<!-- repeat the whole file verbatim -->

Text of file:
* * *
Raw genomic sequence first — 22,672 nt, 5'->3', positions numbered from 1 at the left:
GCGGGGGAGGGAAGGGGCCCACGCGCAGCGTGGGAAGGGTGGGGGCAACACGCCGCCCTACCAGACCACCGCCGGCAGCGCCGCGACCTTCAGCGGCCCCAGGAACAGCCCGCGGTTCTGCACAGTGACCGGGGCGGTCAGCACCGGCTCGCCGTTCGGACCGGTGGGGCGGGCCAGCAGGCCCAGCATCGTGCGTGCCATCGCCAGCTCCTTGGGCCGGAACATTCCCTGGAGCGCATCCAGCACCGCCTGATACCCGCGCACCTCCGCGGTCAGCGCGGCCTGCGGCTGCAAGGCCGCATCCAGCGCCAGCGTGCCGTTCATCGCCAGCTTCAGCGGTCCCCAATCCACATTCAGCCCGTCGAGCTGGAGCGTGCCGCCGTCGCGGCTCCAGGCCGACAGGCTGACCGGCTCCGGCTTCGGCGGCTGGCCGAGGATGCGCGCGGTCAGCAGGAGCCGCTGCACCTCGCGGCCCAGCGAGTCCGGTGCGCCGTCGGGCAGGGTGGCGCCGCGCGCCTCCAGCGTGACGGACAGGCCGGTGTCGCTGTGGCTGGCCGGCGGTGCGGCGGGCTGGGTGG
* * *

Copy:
Raw genomic sequence first — 22,672 nt, 5'->3', positions numbered from 1 at the left:
GCGGGGGAGGGAAGGGGCCCACGCGCAGCGTGGGAAGGGTGGGGGCAACACGCCGCCCTACCAGACCACCGCCGGCAGCGCCGCGACCTTCAGCGGCCCCAGGAACAGCCCGCGGTTCTGCACAGTGACCGGGGCGGTCAGCACCGGCTCGCCGTTCGGACCGGTGGGGCGGGCCAGCAGGCCCAGCATCGTGCGTGCCATCGCCAGCTCCTTGGGCCGGAACATTCCCTGGAGCGCATCCAGCACCGCCTGATACCCGCGCACCTCCGCGGTCAGCGCGGCCTGCGGCTGCAAGGCCGCATCCAGCGCCAGCGTGCCGTTCATCGCCAGCTTCAGCGGTCCCCAATCCACATTCAGCCCGTCGAGCTGGAGCGTGCCGCCGTCGCGGCTCCAGGCCGACAGGCTGACCGGCTCCGGCTTCGGCGGCTGGCCGAGGATGCGCGCGGTCAGCAGGAGCCGCTGCACCTCGCGGCCCAGCGAGTCCGGTGCGCCGTCGGGCAGGGTGGCGCCGCGCGCCTCCAGCGTGACGGACAGGCCGGTGTCGCTGTGGCTGGCCGGCGGTGCGGCGGGCTGGGTGG